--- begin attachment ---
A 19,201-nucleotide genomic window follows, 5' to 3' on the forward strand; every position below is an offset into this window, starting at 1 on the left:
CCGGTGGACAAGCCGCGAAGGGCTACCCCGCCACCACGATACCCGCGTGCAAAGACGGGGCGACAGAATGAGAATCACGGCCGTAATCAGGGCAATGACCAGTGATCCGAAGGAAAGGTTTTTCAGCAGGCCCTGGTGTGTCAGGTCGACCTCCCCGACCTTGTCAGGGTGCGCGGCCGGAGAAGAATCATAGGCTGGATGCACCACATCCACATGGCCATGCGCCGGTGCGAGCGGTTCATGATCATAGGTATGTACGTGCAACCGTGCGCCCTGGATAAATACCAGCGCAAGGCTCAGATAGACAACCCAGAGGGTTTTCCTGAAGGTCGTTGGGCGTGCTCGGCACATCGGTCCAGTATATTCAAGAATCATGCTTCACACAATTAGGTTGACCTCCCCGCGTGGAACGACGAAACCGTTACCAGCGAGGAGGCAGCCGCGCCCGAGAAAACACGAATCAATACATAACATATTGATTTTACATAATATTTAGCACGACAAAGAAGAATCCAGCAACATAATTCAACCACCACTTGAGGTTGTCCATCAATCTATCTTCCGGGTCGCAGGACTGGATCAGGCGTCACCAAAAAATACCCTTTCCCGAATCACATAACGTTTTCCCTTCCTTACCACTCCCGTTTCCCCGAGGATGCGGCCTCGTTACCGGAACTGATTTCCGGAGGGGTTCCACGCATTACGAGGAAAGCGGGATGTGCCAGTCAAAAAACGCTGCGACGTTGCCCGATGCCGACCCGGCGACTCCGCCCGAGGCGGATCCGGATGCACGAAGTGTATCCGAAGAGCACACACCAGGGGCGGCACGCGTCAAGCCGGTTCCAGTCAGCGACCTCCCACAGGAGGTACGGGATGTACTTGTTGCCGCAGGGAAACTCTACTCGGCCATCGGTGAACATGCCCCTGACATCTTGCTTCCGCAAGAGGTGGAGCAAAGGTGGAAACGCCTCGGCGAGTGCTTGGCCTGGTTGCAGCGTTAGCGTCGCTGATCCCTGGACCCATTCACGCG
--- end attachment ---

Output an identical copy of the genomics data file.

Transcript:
A 19,201-nucleotide genomic window follows, 5' to 3' on the forward strand; every position below is an offset into this window, starting at 1 on the left:
CCGGTGGACAAGCCGCGAAGGGCTACCCCGCCACCACGATACCCGCGTGCAAAGACGGGGCGACAGAATGAGAATCACGGCCGTAATCAGGGCAATGACCAGTGATCCGAAGGAAAGGTTTTTCAGCAGGCCCTGGTGTGTCAGGTCGACCTCCCCGACCTTGTCAGGGTGCGCGGCCGGAGAAGAATCATAGGCTGGATGCACCACATCCACATGGCCATGCGCCGGTGCGAGCGGTTCATGATCATAGGTATGTACGTGCAACCGTGCGCCCTGGATAAATACCAGCGCAAGGCTCAGATAGACAACCCAGAGGGTTTTCCTGAAGGTCGTTGGGCGTGCTCGGCACATCGGTCCAGTATATTCAAGAATCATGCTTCACACAATTAGGTTGACCTCCCCGCGTGGAACGACGAAACCGTTACCAGCGAGGAGGCAGCCGCGCCCGAGAAAACACGAATCAATACATAACATATTGATTTTACATAATATTTAGCACGACAAAGAAGAATCCAGCAACATAATTCAACCACCACTTGAGGTTGTCCATCAATCTATCTTCCGGGTCGCAGGACTGGATCAGGCGTCACCAAAAAATACCCTTTCCCGAATCACATAACGTTTTCCCTTCCTTACCACTCCCGTTTCCCCGAGGATGCGGCCTCGTTACCGGAACTGATTTCCGGAGGGGTTCCACGCATTACGAGGAAAGCGGGATGTGCCAGTCAAAAAACGCTGCGACGTTGCCCGATGCCGACCCGGCGACTCCGCCCGAGGCGGATCCGGATGCACGAAGTGTATCCGAAGAGCACACACCAGGGGCGGCACGCGTCAAGCCGGTTCCAGTCAGCGACCTCCCACAGGAGGTACGGGATGTACTTGTTGCCGCAGGGAAACTCTACTCGGCCATCGGTGAACATGCCCCTGACATCTTGCTTCCGCAAGAGGTGGAGCAAAGGTGGAAACGCCTCGGCGAGTGCTTGGCCTGGTTGCAGCGTTAGCGTCGCTGATCCCTGGACCCATTCACGCG